While attributive nouns are a great and easy alternative to their adjective forms, they must be used judiciously
During our conversation on Skype, a friend from Nevada interrupted me when I said, “They’ll conduct a second round of telephonic interview.”
He then apologized to me, saying, here in North America, we don’t say “telephonic interview”; “telephone interview” is more common here.
That made me super curious about the phrase and I started Googling just to see how people around the world (esp non-native English speakers) would use words in situations like this.
In fact, that’s the motivation behind this guide.
Grammar Mistakes or Grammatical Mistakes?
This is one of the many queries non-native English speakers are curious about.
Maybe they have been in a similar situation? Who knows!
When you turn to Chat GPT for answers, it says both “grammar mistakes” and “grammatical mistakes” are grammatically correct, but they are used in slightly different contexts.
So, what are the contexts?
Everyday Language vs. Formal Writing
“Grammar mistakes” refers to errors or inaccuracies in the use of grammar in written or spoken language. For example, using incorrect verb tense, subject-verb agreement, or punctuation.
“Grammatical mistakes” is a more formal term for the same concept. It also refers to errors in grammar usage but is often used in more technical or academic contexts.
In everyday language, “grammar mistakes” is more commonly used, while “grammatical mistakes” is frequently seen in formal writing or discussions about language and linguistics. Both phrases are correct, and the choice between them depends on the context and style of writing.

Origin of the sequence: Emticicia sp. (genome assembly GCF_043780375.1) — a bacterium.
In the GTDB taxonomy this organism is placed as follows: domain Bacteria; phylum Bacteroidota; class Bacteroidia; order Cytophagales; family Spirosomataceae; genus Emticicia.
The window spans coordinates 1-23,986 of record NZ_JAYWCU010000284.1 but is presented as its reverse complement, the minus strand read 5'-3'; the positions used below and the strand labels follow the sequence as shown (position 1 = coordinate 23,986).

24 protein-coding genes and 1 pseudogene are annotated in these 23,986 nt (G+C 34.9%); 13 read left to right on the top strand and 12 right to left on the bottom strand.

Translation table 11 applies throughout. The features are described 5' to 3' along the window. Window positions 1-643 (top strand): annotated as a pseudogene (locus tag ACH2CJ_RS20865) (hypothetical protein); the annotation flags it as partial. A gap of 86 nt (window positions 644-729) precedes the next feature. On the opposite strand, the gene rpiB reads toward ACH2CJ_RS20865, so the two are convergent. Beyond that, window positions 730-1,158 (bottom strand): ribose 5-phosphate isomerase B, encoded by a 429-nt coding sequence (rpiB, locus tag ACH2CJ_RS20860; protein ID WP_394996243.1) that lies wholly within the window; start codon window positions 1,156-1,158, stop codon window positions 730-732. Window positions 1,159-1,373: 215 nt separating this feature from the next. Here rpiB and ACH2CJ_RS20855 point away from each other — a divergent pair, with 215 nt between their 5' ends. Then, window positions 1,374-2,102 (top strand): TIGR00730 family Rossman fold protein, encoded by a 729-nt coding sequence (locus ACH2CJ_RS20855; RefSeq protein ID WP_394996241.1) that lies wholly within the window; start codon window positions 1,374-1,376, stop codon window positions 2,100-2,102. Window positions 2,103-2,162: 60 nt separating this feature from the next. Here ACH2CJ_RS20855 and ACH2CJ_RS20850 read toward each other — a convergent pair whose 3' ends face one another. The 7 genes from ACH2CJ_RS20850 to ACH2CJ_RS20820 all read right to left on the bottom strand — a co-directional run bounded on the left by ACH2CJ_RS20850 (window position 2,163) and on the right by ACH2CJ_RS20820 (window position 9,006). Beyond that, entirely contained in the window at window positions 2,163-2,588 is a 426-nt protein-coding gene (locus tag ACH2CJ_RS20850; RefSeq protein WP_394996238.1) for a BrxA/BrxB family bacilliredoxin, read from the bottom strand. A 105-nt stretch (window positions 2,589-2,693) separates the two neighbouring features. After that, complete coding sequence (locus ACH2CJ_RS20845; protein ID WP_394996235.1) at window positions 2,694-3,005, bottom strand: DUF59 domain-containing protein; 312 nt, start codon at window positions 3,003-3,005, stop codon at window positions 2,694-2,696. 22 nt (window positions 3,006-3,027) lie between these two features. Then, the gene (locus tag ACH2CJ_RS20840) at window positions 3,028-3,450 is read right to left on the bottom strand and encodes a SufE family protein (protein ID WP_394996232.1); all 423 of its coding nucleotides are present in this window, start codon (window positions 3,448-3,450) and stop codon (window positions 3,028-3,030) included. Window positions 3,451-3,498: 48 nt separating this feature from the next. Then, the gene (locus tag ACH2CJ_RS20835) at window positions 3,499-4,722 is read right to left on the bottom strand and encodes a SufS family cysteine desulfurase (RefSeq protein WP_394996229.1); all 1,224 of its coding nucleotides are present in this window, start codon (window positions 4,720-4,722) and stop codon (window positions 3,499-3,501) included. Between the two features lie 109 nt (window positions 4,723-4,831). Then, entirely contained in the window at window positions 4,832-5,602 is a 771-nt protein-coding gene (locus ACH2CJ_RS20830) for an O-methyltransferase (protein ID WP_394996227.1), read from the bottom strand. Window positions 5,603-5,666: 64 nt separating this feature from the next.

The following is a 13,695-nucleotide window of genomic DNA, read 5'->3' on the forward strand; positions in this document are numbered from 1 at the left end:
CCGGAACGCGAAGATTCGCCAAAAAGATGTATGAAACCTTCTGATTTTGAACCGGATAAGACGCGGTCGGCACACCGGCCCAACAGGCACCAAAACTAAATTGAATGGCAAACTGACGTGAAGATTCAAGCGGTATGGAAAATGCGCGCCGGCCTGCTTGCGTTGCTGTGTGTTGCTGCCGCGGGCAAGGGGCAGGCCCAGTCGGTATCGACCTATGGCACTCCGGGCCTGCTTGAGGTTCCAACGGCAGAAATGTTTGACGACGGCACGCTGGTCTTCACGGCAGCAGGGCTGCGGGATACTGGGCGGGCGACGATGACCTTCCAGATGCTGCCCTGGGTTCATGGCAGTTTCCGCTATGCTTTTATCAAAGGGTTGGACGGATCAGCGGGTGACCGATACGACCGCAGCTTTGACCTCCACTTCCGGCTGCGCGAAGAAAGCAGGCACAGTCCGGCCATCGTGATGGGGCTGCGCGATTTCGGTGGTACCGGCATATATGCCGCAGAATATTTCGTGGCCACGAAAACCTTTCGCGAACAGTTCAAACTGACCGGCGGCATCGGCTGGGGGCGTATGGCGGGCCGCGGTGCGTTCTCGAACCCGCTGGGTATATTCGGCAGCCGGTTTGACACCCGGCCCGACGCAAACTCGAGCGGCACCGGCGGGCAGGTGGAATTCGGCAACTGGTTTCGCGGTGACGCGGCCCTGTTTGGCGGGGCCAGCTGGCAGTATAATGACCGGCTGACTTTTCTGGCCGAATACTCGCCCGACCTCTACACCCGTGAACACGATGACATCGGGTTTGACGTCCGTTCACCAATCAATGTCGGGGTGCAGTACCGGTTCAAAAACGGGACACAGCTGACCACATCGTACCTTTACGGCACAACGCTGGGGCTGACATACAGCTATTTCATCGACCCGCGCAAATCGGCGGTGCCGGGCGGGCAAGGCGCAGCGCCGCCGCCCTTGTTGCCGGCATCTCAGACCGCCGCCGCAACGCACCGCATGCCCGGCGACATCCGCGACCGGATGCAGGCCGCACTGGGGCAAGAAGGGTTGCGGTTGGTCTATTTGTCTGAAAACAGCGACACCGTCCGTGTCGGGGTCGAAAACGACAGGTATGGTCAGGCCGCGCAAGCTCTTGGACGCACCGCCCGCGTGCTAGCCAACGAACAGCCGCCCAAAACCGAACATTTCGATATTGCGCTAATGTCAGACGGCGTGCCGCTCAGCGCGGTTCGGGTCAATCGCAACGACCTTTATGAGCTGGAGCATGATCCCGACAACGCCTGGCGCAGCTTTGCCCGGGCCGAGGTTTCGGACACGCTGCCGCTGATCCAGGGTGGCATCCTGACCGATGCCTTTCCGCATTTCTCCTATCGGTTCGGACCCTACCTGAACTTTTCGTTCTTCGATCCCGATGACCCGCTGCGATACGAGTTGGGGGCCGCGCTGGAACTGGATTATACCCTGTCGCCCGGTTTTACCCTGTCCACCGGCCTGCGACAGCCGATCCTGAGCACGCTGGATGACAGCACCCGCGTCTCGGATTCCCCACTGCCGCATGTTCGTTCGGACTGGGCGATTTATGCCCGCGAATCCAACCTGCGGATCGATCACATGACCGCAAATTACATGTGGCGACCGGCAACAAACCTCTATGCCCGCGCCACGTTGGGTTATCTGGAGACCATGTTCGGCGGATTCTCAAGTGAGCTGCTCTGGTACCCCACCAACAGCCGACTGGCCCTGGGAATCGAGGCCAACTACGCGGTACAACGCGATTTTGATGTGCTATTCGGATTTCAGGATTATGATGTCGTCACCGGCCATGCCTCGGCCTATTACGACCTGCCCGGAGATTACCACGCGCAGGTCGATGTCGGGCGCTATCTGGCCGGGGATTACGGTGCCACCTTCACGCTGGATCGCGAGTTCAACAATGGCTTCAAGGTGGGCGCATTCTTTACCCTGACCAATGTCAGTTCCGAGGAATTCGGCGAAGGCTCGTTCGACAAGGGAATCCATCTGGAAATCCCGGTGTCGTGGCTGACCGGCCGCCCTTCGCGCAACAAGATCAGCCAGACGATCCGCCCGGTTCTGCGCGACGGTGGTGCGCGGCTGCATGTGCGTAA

So, according to the Chat GPT explanation, it’s essentially a matter of specific use cases and scenarios. That makes perfect sense.
However, there’s another convention attached to this distinction.
Attributive Noun vs. Adjective
In the phrase “telephone interview”, both telephone and interview are nouns, but telephone performs the action of an adjective by attributing a nature to the interview.
In other words, it defines how the interview is conducted, ie. over the telephone.
When we say, “telephonic interview”, we essentially use the adjective instead of the attributive noun. So, it’s just an alternative to “telephone interview”.
In many countries such as India, however, the use of “telephonic interview” is very common among speakers (even in corporate offices).
Why is that? You may wonder!
Let’s just say Indian English is more formal or is it one of those common English mistakes Indians make?
Similar Guide: 6 Common English Vocabulary Errors and How to Avoid Them
This brings me to the next question – how do I use an attributive noun correctly?
How to Use Attributive Nouns Correctly
Attributive nouns are very common in everyday speech. Some examples are:
Music Class, Sea Food, Night Sky, Car Park, Country Road, Flight Tickets, Math Teacher.
While attributive nouns are a great and easy alternative to their adjective forms, they must be used judiciously.
In one of his blog posts, Ben Mudrak, an AJE author, cautions users to tread carefully in order to avoid causing confusion among readers.
Brevity is often paired with ambiguity, he quips.
For example, when you say, “voter awareness”, it could mean both of the following:
Awareness that voters are present
Awareness of a particular topic among voters
Likewise, when you add an adjective to an attributive noun, it could add to the confusion.
For example, a “small truck driver” could both mean a diminutive driver of a normal truck and a driver of a small truck)
Indeed, a good grasp of attributive nouns can help ward off such potential mistakes.
I hope this guide is useful to you.